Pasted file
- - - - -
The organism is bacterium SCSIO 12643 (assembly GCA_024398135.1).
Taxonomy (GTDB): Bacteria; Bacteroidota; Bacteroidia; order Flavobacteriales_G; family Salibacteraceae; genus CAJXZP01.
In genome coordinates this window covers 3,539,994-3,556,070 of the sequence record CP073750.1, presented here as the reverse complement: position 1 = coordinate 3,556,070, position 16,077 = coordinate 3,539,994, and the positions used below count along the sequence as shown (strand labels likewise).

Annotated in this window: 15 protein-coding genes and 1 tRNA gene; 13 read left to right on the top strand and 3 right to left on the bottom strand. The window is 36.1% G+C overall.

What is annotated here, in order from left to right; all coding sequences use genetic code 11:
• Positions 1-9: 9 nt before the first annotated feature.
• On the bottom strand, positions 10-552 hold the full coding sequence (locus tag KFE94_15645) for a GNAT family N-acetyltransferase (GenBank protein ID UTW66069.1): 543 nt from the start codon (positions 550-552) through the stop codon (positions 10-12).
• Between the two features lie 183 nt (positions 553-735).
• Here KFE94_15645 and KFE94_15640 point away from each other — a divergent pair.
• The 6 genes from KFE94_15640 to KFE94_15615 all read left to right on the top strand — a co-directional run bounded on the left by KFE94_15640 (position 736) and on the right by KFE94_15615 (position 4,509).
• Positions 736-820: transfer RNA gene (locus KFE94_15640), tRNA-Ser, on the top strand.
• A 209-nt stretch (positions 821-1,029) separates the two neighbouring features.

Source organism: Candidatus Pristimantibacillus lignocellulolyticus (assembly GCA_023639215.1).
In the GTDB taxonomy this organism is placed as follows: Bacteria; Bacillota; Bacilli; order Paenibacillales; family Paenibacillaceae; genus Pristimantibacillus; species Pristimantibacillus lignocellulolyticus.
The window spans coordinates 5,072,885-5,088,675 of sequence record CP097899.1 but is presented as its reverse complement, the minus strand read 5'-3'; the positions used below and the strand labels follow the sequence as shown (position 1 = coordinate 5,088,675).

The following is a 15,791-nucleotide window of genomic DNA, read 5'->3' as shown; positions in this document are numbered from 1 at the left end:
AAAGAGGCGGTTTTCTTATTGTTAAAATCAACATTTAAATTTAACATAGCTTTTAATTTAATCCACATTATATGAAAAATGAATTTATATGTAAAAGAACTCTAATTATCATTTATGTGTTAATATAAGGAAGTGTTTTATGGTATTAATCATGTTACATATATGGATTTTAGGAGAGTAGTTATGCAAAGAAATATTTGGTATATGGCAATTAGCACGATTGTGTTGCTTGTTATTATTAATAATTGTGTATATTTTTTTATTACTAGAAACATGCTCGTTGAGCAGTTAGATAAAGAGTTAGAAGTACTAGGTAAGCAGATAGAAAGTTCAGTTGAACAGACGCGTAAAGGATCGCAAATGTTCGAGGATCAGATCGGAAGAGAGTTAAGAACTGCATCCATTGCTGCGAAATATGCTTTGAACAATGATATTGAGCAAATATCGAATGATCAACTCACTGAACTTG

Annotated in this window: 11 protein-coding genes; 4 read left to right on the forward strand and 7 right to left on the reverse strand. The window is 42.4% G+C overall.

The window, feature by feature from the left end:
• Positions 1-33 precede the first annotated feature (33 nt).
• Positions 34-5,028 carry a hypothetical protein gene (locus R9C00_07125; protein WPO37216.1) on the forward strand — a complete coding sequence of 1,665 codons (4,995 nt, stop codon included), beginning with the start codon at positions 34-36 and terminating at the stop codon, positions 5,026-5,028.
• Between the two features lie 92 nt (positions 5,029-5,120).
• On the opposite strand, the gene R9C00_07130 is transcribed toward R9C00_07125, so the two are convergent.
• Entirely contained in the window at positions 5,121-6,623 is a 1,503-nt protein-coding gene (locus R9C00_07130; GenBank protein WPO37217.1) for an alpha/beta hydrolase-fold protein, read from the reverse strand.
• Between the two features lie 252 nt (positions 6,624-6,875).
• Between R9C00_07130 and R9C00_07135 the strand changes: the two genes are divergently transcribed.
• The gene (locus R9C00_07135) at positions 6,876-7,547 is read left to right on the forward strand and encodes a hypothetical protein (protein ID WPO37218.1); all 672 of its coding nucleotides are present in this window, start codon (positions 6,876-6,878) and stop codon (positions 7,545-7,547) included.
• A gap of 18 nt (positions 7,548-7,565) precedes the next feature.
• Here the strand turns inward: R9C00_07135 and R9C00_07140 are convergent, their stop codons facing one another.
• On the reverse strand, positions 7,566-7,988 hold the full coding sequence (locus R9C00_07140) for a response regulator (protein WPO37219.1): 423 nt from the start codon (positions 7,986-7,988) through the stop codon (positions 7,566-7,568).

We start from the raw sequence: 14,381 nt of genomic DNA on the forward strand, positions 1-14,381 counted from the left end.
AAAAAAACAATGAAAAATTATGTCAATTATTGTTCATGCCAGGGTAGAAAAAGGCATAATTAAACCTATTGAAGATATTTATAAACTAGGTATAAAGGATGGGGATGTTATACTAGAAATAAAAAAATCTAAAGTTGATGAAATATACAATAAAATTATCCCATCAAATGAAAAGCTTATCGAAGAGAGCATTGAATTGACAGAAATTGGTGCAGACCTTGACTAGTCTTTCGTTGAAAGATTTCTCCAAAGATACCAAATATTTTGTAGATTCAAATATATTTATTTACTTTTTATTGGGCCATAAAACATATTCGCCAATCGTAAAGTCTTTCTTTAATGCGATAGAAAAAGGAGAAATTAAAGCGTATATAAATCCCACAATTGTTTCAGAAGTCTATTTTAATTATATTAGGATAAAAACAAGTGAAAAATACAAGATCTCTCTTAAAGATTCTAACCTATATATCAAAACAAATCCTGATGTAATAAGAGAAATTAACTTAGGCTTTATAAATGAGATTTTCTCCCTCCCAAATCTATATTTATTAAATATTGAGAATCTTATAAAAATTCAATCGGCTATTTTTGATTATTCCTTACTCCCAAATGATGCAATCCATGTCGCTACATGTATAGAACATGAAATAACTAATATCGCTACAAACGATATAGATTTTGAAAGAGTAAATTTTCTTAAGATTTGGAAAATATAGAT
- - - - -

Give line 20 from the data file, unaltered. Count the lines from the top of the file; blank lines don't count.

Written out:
• Positions 1-33 precede the first annotated feature (33 nt).